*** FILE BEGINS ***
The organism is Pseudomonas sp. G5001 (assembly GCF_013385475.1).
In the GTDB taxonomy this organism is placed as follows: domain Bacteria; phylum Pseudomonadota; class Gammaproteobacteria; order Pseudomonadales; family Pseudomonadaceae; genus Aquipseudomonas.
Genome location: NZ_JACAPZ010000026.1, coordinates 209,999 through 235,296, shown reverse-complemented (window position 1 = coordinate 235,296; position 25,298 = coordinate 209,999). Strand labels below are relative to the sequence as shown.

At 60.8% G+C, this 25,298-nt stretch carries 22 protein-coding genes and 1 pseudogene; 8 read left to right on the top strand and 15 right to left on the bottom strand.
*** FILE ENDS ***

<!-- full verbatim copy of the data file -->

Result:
The organism is Pseudomonas sp. G5001 (assembly GCF_013385475.1).
In the GTDB taxonomy this organism is placed as follows: domain Bacteria; phylum Pseudomonadota; class Gammaproteobacteria; order Pseudomonadales; family Pseudomonadaceae; genus Aquipseudomonas.
Genome location: NZ_JACAPZ010000026.1, coordinates 209,999 through 235,296, shown reverse-complemented (window position 1 = coordinate 235,296; position 25,298 = coordinate 209,999). Strand labels below are relative to the sequence as shown.

At 60.8% G+C, this 25,298-nt stretch carries 22 protein-coding genes and 1 pseudogene; 8 read left to right on the top strand and 15 right to left on the bottom strand.